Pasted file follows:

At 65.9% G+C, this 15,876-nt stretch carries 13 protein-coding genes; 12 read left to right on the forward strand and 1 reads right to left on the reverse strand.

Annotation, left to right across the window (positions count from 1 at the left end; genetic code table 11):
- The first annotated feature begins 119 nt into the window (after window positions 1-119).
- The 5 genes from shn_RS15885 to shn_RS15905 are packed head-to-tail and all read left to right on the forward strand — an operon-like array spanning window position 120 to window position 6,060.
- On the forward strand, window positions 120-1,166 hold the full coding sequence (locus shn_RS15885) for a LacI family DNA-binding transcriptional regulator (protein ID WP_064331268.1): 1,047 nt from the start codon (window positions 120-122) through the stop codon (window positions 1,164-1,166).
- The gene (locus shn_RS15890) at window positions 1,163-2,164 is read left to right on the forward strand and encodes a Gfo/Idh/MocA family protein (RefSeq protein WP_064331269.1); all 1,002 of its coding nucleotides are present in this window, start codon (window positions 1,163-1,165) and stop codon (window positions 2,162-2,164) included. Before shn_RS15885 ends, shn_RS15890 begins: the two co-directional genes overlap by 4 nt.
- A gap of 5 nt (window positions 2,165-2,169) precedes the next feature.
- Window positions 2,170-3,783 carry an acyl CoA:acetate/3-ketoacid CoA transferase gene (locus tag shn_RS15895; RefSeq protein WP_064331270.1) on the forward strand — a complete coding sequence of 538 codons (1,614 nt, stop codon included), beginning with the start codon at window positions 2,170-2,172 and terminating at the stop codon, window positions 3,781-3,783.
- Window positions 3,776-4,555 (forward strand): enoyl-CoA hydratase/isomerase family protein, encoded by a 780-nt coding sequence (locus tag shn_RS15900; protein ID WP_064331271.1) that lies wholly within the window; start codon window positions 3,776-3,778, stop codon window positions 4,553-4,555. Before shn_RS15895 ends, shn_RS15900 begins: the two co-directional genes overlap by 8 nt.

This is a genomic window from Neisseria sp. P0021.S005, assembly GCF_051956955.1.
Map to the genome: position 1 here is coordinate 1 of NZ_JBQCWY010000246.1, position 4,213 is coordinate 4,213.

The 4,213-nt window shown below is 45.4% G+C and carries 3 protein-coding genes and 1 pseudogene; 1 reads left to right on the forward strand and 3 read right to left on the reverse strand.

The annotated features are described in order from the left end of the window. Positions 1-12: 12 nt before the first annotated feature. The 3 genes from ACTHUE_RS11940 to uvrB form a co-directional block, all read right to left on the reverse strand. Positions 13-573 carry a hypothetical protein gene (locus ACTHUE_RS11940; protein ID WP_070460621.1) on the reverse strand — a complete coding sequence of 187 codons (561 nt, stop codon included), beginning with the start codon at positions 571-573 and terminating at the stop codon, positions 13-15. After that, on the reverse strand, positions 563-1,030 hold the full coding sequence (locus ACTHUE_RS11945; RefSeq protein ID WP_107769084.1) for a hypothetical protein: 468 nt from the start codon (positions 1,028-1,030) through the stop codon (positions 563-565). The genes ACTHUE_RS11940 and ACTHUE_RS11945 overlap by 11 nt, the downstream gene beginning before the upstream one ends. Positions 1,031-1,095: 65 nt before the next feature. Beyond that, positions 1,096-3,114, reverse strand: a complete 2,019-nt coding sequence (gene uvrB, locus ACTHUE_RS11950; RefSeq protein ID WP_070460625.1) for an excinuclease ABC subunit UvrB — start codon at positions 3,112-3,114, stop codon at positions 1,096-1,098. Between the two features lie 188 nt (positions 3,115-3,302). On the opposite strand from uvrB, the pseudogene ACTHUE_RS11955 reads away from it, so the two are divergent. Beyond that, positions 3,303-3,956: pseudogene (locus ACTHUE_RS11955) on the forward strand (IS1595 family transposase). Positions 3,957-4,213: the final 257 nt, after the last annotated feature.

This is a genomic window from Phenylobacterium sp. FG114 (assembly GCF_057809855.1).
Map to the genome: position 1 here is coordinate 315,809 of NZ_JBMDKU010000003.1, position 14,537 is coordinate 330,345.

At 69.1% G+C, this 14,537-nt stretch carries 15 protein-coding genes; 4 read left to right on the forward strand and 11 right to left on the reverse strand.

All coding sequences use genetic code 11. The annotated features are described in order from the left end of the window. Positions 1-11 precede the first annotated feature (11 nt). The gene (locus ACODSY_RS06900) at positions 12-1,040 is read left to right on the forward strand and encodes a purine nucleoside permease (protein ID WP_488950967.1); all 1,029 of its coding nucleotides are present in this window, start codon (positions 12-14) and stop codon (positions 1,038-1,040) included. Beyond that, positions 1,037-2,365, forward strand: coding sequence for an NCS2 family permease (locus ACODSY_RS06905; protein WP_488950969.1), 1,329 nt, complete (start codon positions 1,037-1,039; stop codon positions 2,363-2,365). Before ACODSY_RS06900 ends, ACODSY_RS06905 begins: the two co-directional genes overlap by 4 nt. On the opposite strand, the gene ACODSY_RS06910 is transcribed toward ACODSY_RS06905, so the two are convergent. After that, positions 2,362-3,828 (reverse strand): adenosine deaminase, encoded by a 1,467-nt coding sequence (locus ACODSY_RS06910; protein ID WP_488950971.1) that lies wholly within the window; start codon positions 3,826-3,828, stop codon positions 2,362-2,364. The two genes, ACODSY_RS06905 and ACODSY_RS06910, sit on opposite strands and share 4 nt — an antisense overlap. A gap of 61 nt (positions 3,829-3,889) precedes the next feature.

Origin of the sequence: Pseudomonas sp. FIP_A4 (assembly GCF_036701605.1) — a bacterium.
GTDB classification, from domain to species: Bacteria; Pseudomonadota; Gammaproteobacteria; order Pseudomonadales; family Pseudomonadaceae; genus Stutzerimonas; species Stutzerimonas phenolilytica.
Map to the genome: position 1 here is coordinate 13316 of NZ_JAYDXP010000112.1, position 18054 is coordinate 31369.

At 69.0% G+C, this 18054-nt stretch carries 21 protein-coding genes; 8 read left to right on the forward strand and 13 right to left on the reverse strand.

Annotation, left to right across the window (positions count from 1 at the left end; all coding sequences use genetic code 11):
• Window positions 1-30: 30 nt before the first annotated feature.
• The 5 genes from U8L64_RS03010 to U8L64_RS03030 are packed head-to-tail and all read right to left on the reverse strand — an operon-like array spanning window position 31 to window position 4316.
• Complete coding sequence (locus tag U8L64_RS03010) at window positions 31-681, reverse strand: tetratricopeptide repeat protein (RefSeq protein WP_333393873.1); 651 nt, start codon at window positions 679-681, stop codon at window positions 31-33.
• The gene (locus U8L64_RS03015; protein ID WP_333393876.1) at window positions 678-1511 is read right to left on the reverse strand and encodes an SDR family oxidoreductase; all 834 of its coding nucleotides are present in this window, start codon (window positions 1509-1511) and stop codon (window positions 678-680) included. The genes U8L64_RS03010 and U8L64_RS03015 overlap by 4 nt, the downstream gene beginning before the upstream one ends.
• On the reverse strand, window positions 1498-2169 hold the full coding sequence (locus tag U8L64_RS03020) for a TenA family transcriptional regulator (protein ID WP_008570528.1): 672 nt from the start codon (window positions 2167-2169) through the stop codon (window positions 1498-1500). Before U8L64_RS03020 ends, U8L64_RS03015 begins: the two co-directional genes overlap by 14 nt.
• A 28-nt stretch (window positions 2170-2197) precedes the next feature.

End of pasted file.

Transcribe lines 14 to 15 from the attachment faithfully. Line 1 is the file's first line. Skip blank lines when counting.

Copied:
This is a genomic window from Phenylobacterium sp. FG114 (assembly GCF_057809855.1).
Map to the genome: position 1 here is coordinate 315,809 of NZ_JBMDKU010000003.1, position 14,537 is coordinate 330,345.